The Catalan consensus for decentralization is very clear; when asked about their preferences for the territorial organization of Spain, two-thirds of Catalans (66%) want Spain’s ‘autonomous communities’ to have either more autonomy or the possibility of independence. Only 16% want to keep the current system of autonomous communities, and fewer than 14% want a more centralized Spain.

Perhaps the most interesting data point on Catalans’ views regarding territorial organization is the high prevalence of conditional independentists. That is, though many Catalans want independence (49,3% in favor vs. 41,2% opposed in this particular survey), a significant percentage (16%) of those Catalans who say they are in favor of independence (when asked a yes/no question) say that they prefer being a state in a federal Spain if given the option.

In other words, offering a ‘federation’ to Catalonia would reduce support for indepenence to well below 50%. So, if Spain wants to ‘defeat’ the indepenence movement, why not go with this obvious option? That brings us to point 2.

2. The Spanish consensus against Catalan self-government and decentralization

Outside of Catalonia, there is a large degree of consensus against granting Catalonia more autonomy, or granting autonomous communities more generally any more self-government. Even though a large majority of Catalans want more autonomy, 51.1% of Spaniards (outside of Catalonia) think that Catalonia has too much autonomy already.

If we break the above down by autonomous community, we see that there is mostly uniformity. Large majorities of each of Spain’s autonomous communities believe that Catalonia already has too much autonomy (the notable exception being the Basque country, where a majority feel the opposite).

Given these data, is a reform in which Catalonia is granted more autonomy feasible? Of course not. Since most Spaniards feel that Catalonia has too much autonomy already, the only reform which might have electoral viability would be one in which autonomy was stripped from Catalonia (case in point: Spain’s suspension of Catalan self-rule in 2017 and 2018 had large popular support in the rest of Spain, but was opposed by a majority of Catalans).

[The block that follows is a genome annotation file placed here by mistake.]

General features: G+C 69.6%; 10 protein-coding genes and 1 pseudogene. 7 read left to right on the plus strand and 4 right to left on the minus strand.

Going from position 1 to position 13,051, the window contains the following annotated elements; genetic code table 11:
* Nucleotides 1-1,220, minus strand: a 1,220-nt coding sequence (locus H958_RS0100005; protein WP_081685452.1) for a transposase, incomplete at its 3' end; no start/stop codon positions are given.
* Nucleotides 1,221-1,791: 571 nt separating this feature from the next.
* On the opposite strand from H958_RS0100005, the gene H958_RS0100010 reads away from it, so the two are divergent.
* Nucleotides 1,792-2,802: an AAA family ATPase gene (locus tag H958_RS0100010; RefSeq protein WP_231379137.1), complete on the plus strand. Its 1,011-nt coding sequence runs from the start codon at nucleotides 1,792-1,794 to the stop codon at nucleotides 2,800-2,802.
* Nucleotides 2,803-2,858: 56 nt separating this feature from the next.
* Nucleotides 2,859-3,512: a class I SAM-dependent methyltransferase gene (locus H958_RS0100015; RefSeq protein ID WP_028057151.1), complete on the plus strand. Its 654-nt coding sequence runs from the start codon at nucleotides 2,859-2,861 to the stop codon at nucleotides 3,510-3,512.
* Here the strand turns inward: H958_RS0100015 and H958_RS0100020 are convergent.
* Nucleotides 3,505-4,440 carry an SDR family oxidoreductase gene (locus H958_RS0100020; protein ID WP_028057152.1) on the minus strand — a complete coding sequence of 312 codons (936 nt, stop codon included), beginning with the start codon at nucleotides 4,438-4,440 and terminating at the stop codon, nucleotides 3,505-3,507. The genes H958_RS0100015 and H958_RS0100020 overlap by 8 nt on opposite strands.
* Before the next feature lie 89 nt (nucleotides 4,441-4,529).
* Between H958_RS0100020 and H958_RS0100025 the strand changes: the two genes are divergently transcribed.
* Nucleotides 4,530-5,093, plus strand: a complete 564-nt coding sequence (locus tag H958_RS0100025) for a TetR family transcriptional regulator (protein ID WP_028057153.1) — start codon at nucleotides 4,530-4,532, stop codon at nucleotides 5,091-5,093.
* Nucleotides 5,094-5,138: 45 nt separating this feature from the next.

Since a ‘special’ deal granting Catalonia more autonomy doesn’t appear to be electorally possible, perhaps all of Spain could undergo a reform. That way, the Spanish electorate would feel that they are getting the same ‘privileges’ as Catalans.

This, too, is electorally impossible. Unlike Catalonia, where two-thirds want a State with more autonomy, in the rest of Spain only a small minority (22%) want a state with more autonomy for its constituent parts. A large majority (nearly 70%) want either the status quo or less self-government for Spain’s autonomous regions.

Again, the Basque country is the exception here (a large majority of Basques, like Catalans, want a more decentralized State), but it is relatively so small in terms of population (compared to the rest of the State), that even its strong preference in favor of more autonomy makes no significant difference.

Conclusion

In the case of the Catalonia-Spain territorial conflict, it’s clear that both Spaniards and Catalans agree that there is a problem. To Catalans, the problem is that they don’t have enough self-government, and that the state they’re in is too centralized. To the rest of the citizens of Spain (with the notable exception of Basques), the problem is just the opposite: Catalans have too much autonomy and the Spanish state is too decentralized.